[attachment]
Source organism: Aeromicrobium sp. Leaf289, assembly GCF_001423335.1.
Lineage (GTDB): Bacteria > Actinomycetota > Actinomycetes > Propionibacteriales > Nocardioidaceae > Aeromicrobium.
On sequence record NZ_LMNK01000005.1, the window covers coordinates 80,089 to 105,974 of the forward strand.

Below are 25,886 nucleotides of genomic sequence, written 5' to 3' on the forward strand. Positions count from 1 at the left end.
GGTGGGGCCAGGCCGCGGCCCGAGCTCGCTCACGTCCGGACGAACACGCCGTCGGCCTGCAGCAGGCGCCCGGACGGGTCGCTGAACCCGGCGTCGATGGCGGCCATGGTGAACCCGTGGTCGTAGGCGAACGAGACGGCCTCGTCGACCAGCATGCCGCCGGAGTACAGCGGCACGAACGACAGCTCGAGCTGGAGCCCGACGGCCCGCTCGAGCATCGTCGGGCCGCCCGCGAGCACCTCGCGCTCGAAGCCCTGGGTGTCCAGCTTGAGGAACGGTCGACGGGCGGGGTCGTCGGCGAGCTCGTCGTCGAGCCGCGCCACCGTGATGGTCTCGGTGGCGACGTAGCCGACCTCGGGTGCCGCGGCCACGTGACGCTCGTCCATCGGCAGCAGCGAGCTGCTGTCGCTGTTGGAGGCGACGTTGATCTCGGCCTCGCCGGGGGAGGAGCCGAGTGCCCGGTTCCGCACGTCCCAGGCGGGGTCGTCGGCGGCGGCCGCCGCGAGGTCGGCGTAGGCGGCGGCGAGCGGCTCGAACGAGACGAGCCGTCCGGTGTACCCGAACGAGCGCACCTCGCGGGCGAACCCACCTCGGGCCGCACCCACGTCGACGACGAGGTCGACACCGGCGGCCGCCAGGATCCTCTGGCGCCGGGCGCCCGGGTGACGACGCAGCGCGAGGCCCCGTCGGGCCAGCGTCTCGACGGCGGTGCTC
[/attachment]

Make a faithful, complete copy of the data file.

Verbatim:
Source organism: Aeromicrobium sp. Leaf289, assembly GCF_001423335.1.
Lineage (GTDB): Bacteria > Actinomycetota > Actinomycetes > Propionibacteriales > Nocardioidaceae > Aeromicrobium.
On sequence record NZ_LMNK01000005.1, the window covers coordinates 80,089 to 105,974 of the forward strand.

Below are 25,886 nucleotides of genomic sequence, written 5' to 3' on the forward strand. Positions count from 1 at the left end.
GGTGGGGCCAGGCCGCGGCCCGAGCTCGCTCACGTCCGGACGAACACGCCGTCGGCCTGCAGCAGGCGCCCGGACGGGTCGCTGAACCCGGCGTCGATGGCGGCCATGGTGAACCCGTGGTCGTAGGCGAACGAGACGGCCTCGTCGACCAGCATGCCGCCGGAGTACAGCGGCACGAACGACAGCTCGAGCTGGAGCCCGACGGCCCGCTCGAGCATCGTCGGGCCGCCCGCGAGCACCTCGCGCTCGAAGCCCTGGGTGTCCAGCTTGAGGAACGGTCGACGGGCGGGGTCGTCGGCGAGCTCGTCGTCGAGCCGCGCCACCGTGATGGTCTCGGTGGCGACGTAGCCGACCTCGGGTGCCGCGGCCACGTGACGCTCGTCCATCGGCAGCAGCGAGCTGCTGTCGCTGTTGGAGGCGACGTTGATCTCGGCCTCGCCGGGGGAGGAGCCGAGTGCCCGGTTCCGCACGTCCCAGGCGGGGTCGTCGGCGGCGGCCGCCGCGAGGTCGGCGTAGGCGGCGGCGAGCGGCTCGAACGAGACGAGCCGTCCGGTGTACCCGAACGAGCGCACCTCGCGGGCGAACCCACCTCGGGCCGCACCCACGTCGACGACGAGGTCGACACCGGCGGCCGCCAGGATCCTCTGGCGCCGGGCGCCCGGGTGACGACGCAGCGCGAGGCCCCGTCGGGCCAGCGTCTCGACGGCGGTGCTC